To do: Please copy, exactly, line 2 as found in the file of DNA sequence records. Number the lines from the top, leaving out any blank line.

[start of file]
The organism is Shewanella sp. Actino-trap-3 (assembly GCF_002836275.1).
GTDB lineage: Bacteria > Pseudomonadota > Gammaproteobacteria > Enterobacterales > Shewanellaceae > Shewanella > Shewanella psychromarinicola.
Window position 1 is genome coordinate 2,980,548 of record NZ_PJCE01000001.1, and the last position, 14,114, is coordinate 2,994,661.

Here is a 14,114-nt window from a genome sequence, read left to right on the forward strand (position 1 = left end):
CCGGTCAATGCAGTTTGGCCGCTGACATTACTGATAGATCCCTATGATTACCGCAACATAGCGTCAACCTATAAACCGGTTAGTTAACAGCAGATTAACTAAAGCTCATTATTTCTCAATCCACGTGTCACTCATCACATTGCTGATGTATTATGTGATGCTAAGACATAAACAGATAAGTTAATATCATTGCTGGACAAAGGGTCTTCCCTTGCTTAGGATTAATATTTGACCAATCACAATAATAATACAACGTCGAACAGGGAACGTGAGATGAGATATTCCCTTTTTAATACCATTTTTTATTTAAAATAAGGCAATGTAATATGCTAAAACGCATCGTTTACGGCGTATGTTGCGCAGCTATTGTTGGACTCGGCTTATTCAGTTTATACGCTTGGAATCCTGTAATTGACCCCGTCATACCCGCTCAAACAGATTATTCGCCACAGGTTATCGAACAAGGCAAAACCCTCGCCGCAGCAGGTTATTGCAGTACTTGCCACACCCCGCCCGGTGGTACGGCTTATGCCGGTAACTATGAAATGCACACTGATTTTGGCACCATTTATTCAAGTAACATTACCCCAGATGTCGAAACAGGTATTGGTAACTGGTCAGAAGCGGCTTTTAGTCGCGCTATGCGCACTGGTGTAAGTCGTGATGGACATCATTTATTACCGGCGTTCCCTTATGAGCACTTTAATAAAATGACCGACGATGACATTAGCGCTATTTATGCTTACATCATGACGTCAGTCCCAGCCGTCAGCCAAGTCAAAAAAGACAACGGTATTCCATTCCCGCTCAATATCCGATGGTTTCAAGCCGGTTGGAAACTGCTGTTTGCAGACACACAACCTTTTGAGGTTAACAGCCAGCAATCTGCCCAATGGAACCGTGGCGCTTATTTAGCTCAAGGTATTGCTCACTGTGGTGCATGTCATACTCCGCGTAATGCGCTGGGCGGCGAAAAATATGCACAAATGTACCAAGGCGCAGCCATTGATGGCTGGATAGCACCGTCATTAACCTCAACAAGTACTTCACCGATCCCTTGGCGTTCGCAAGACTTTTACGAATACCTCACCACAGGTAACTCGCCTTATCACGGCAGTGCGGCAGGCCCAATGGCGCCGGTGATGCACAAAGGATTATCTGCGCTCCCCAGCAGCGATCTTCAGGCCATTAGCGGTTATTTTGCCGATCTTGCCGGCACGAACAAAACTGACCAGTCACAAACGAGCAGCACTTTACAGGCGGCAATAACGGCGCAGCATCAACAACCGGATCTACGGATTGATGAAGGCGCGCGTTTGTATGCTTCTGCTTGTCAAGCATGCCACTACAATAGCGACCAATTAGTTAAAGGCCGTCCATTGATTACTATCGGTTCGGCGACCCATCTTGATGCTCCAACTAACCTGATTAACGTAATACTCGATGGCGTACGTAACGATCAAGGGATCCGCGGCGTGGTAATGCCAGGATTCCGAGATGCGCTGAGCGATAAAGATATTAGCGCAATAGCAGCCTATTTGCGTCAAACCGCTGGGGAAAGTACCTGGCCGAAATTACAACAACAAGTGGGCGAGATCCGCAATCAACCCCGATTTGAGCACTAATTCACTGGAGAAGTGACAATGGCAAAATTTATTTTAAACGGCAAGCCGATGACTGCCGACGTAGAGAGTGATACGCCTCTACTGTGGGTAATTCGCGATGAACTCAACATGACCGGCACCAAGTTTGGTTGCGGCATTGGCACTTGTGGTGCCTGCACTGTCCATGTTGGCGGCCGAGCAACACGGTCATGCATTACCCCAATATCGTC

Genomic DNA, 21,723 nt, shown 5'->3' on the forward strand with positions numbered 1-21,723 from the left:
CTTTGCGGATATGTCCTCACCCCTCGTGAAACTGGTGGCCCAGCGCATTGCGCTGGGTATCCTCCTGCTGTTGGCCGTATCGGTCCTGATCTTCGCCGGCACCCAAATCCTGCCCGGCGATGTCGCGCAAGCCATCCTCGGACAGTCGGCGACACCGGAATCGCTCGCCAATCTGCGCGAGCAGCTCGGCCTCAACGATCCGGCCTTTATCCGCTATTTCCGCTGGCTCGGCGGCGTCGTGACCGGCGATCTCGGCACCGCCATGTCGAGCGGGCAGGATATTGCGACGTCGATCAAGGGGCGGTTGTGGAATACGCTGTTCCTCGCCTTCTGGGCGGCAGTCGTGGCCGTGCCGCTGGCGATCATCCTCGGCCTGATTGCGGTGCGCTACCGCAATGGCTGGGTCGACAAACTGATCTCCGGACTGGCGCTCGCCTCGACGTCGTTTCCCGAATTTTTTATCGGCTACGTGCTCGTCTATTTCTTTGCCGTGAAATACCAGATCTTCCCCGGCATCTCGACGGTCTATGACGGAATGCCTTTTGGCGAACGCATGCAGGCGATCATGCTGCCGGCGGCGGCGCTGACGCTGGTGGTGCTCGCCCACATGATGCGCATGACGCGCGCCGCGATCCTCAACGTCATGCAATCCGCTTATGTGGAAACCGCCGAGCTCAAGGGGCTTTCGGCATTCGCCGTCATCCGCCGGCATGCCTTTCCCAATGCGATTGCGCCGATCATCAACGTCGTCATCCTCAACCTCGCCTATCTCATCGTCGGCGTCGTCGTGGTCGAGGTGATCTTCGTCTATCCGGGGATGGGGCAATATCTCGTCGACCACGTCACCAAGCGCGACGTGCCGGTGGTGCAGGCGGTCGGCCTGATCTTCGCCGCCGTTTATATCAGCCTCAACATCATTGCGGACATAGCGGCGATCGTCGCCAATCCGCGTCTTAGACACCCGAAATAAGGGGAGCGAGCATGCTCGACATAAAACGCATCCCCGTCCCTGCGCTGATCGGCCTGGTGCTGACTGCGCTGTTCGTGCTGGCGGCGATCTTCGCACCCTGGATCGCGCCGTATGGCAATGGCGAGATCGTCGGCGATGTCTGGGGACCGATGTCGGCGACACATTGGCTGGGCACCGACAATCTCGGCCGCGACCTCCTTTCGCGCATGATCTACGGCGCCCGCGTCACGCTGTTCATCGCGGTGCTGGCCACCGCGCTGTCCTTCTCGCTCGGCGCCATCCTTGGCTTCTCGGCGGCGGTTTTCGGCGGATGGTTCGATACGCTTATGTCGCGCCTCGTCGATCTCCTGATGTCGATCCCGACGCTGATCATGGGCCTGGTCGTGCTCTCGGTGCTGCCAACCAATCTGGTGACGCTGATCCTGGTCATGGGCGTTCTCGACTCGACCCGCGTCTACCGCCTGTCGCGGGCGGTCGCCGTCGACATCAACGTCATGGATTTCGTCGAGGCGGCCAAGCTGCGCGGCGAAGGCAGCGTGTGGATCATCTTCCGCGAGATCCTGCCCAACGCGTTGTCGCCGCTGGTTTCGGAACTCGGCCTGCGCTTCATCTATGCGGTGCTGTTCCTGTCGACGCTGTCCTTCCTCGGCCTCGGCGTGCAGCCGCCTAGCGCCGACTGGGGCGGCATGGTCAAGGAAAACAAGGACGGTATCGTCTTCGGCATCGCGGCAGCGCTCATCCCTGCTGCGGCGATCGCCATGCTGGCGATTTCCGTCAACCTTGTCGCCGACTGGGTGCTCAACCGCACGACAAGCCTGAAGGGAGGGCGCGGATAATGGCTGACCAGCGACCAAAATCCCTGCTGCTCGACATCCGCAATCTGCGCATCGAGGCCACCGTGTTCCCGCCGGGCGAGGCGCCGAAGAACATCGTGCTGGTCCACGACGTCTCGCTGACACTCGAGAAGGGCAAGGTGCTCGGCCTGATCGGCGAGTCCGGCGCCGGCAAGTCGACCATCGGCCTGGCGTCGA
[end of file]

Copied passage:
GTDB lineage: Bacteria > Pseudomonadota > Gammaproteobacteria > Enterobacterales > Shewanellaceae > Shewanella > Shewanella psychromarinicola.